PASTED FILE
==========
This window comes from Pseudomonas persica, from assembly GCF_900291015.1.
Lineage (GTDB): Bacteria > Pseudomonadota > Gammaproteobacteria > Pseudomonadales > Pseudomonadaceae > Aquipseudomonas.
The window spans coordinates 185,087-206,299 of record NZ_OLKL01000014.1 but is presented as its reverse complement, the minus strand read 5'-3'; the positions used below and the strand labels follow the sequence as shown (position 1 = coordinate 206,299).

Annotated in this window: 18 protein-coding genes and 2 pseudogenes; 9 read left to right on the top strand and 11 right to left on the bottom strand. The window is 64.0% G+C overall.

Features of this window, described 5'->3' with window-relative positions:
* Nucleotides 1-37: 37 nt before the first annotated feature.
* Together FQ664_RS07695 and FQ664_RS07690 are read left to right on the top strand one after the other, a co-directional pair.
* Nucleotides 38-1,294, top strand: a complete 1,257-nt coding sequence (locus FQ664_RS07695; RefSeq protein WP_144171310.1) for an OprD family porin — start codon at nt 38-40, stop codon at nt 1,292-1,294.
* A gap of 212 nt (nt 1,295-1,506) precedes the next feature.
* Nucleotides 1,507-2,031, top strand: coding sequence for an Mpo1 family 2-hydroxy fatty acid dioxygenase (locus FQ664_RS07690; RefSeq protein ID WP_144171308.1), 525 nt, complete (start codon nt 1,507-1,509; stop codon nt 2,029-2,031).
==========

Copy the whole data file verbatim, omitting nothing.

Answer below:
This window comes from Pseudomonas persica, from assembly GCF_900291015.1.
Lineage (GTDB): Bacteria > Pseudomonadota > Gammaproteobacteria > Pseudomonadales > Pseudomonadaceae > Aquipseudomonas.
The window spans coordinates 185,087-206,299 of record NZ_OLKL01000014.1 but is presented as its reverse complement, the minus strand read 5'-3'; the positions used below and the strand labels follow the sequence as shown (position 1 = coordinate 206,299).

Annotated in this window: 18 protein-coding genes and 2 pseudogenes; 9 read left to right on the top strand and 11 right to left on the bottom strand. The window is 64.0% G+C overall.

Features of this window, described 5'->3' with window-relative positions:
* Nucleotides 1-37: 37 nt before the first annotated feature.
* Together FQ664_RS07695 and FQ664_RS07690 are read left to right on the top strand one after the other, a co-directional pair.
* Nucleotides 38-1,294, top strand: a complete 1,257-nt coding sequence (locus FQ664_RS07695; RefSeq protein WP_144171310.1) for an OprD family porin — start codon at nt 38-40, stop codon at nt 1,292-1,294.
* A gap of 212 nt (nt 1,295-1,506) precedes the next feature.
* Nucleotides 1,507-2,031, top strand: coding sequence for an Mpo1 family 2-hydroxy fatty acid dioxygenase (locus FQ664_RS07690; RefSeq protein ID WP_144171308.1), 525 nt, complete (start codon nt 1,507-1,509; stop codon nt 2,029-2,031).